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Lack of vitamin B12 triggers fatigue during daytime and sleeping problems at night

Lack of vitamin B12 triggers fatigue during daytime and sleeping problems at nightNothing beats a good night’s sleep. Still, sleep disturbances are widespread, and surprisingly many people struggle through the day, trying to survive on far too much coffee and other stimulants – and they cannot do anything about the problem. It turns out that many vegetarians, users of birth control pills, older people, and diabetics suffer from sleep problems because they lack vitamin B12. A vitamin B12 deficiency may also affect the nervous system and memory so it is vital to get enough of this nutrient.

It was thought earlier that only strict vegetarians and vegans were at risk of vitamin B12 deficiency because this nutrient is primarily found in animal food sources. However, science has grown wiser and realizes today that many other groups are affected. It is now estimated that about one in four Americans over 60 years of age lacks this vital vitamin, and a similar pattern is bound to be seen in the rest of the western world. One of the reasons is that our ability to absorb the vitamin from food or supplements decreases, as we grow older. Too little gastric juice and overconsumption of alcohol, hormone pills, and sleeping pills may also impair our ability to take up the vitamin from the digestive tract. Recent studies even show that around 20 percent of those taking metformin for their type-2 diabetes are deficient (or borderline deficient) of vitamin B12.

Vitamin B12’s daytime and nighttime functions

  • Production of red blood cells that carry oxygen to all parts of the body
  • Burning of fat and carbohydrate (cellular metabolism)
  • Energy levels
  • Nervous system and mental balance
  • Production of melatonin (sleep hormone)
  • Immune system
  • Conversion of the amino acid homocysteine to methionine

Lack of vitamin B12 affects the nervous system and sleep quality

Lack of vitamin B12 may affect one or several functions in which the vitamin is involved, where the turnover of fat and carbohydrate and the nervous system play important roles. Lack of vitamin B12 may easily cause fatigue, poor concentration, impaired memory, mood swings, and sleep disturbances.

Incomplete diets and poor absorption

As mentioned, vitamin B12 is mainly found in animal food sources with the best sources being liver, meat, and fish. Somewhat smaller amounts are found in eggs and dairy products. This is why vegetarians are at increased risk of getting too little of the nutrient. In India where the majority of people are vegetarians, a staggering 80 percent of the adult population lacks vitamin B12, and that has widespread consequences for their health.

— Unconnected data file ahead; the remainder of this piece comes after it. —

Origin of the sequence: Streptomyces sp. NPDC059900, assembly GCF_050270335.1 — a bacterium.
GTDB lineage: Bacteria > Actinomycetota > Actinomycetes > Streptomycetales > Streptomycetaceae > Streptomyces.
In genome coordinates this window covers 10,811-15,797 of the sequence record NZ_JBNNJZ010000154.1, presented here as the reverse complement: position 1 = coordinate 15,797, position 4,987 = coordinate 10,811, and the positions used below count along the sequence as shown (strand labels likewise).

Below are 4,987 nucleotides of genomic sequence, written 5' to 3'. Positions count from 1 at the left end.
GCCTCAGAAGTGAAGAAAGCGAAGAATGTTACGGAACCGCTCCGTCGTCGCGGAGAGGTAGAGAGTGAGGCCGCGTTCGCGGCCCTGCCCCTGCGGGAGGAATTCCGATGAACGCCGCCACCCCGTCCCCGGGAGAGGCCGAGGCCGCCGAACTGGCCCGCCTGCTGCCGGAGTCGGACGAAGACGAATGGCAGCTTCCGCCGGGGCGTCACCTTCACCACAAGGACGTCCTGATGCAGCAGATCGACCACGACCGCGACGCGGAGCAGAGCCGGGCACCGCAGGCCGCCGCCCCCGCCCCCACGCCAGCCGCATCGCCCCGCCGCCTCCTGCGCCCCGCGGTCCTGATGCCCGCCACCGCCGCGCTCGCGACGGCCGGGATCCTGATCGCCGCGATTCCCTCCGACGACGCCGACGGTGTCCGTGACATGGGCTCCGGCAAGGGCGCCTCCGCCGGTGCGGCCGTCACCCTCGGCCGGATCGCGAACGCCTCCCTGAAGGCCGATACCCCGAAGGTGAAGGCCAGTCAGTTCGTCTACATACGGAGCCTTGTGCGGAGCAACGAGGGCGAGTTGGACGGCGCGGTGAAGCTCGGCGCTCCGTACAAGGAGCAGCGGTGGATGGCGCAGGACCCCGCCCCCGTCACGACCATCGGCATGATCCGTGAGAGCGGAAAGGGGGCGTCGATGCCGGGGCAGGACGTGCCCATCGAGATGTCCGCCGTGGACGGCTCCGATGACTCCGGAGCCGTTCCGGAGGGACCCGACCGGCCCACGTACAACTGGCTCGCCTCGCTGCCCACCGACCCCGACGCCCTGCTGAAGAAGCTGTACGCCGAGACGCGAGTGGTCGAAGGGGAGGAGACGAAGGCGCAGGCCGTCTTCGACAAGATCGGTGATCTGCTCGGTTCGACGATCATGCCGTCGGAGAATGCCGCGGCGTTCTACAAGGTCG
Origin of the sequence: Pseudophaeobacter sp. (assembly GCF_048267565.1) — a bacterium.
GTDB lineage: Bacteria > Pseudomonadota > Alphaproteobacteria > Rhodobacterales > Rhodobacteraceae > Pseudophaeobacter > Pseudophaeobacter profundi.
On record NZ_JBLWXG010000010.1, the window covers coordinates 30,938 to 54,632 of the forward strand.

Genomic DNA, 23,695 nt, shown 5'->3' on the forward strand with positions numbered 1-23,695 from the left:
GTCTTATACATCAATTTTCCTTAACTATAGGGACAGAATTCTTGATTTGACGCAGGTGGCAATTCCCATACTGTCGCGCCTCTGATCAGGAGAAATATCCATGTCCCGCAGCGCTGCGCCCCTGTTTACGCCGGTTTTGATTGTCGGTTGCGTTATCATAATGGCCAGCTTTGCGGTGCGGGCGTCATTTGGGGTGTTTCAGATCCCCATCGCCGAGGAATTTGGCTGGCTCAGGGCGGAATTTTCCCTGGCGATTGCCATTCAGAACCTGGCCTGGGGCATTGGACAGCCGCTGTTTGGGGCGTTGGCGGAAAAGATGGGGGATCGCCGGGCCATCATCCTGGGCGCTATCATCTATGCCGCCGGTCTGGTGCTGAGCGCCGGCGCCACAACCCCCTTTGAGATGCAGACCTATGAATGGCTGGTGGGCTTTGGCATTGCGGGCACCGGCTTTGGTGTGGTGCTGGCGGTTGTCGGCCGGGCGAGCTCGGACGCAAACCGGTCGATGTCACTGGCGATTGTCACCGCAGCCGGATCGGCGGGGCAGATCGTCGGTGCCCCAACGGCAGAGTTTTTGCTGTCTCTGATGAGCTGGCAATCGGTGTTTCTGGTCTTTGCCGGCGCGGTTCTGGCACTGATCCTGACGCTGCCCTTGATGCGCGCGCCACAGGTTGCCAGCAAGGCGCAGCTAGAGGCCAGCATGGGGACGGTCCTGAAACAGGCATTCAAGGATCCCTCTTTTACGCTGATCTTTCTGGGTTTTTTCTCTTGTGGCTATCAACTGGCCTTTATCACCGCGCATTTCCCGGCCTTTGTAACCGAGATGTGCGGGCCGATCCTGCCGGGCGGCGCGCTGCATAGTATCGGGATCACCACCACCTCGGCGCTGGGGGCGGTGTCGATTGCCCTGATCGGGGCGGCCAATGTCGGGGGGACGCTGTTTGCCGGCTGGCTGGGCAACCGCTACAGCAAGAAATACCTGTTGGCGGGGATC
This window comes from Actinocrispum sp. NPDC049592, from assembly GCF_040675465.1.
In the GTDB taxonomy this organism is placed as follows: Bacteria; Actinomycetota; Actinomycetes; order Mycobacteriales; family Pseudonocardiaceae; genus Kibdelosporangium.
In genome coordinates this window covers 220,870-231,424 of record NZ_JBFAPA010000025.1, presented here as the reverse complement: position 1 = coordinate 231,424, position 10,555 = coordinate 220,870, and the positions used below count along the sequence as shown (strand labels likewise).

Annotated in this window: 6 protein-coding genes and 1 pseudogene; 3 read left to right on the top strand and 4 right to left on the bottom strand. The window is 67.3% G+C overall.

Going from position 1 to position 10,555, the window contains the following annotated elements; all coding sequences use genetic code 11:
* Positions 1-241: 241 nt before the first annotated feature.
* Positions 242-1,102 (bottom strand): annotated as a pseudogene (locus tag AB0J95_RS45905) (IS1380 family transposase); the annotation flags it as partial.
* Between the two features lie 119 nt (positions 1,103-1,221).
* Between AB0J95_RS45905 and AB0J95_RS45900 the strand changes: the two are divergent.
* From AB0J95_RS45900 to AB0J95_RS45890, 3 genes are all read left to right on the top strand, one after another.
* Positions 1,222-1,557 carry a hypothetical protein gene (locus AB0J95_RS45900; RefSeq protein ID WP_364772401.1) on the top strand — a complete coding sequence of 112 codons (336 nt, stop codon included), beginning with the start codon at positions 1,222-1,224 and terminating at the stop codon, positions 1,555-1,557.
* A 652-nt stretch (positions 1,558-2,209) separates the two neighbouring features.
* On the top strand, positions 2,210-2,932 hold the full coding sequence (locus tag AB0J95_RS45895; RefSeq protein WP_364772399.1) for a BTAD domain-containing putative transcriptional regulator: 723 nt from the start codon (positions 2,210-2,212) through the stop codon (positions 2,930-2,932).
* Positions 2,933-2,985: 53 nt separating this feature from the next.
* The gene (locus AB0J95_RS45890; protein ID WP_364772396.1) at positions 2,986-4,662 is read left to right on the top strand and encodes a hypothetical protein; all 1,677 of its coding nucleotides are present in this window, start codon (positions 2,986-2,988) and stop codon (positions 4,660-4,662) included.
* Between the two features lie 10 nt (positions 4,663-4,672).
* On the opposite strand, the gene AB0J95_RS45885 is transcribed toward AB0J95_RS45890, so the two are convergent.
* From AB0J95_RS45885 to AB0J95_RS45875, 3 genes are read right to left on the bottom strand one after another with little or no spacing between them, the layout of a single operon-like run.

Not only vegetarians are at risk. It turns out that the uptake of vitamin B12 from food requires the presence of a protein called intrinsic factor, which the stomach mucosa manufactures. The ageing process may easily impair our digestion and our ability to produce intrinsic factor, which is vital for our ability to absorb vitamin B12. Too little gastric juice, a problem that many older people suffer from, and the use of antacids, may also compromise the ability to absorb vitamin B12. Overconsumption of alcohol, use of birth control pills, hormone pills during menopause, sleeping pills, and metformin against type-2 diabetes may even reduce the ability to absorb or utilize the vitamin. The same is the case with infections caused by the Helicobacter pylori bacteria that can lead to stomach ulcers.

Did you know that poor memory, mental lethargy, dementia, and sleep disturbances are often associated with ageing processes without proper vitamin B12 treatment?

Blood samples and diagnosis

A vitamin B12 deficiency is easy to detect by means of a blood sample. Lack of vitamin B12 is often seen in combination with folic acid deficiency.

Supplements and injections

You get the best utilization of vitamin B12 supplements if you have plenty of gastric juice. Supplements should ideally be taken in combination with folic acid and other B vitamins that work in synergy with vitamin B12. Vitamin B12 supplements should not be taken at the same time as antacids and other acid-neutralizing agents such as baking soda.
It is generally more difficult to absorb vitamin B12 than other nutrients. As we grow older, this ability continues to decrease.
The synthetic form of vitamin B12 called cyanocobalamin is often used in supplements. The doses are often rather high in order to ensure proper uptake.
In some cases such as pernicious anemia, vitamin B12 is given as injections.

Lack of vitamin B12 may turn into a vicious cycle

because it may cause sleep disturbances, and sleeping pills exacerbate the deficiency

Other useful advice for better sleep

  • eat a coarse, green, and balanced diet
  • maintain stable blood sugar levels
  • make sure to get enough magnesium
  • avoid coffee and other caffeinated beverages after 4 PM
  • get plenty of daylight, exercise, and fresh air
  • sleep in complete darkness without any form of electrosmog pollution
  • consider taking a melatonin supplement (our melatonin levels decrease with increasing age)

References:

Mercola: ”You May Sleep Better at Night by Taking Vitamin B12 During the day.”
http://products.mercola.com/vitamin-b12-spray/

Vanita R Aroda et al. Long-Term Metformin Use and Vitamin B12 Deficiency in the Diabetes Prevention Program Outcomes Study. Endocrine Society 201

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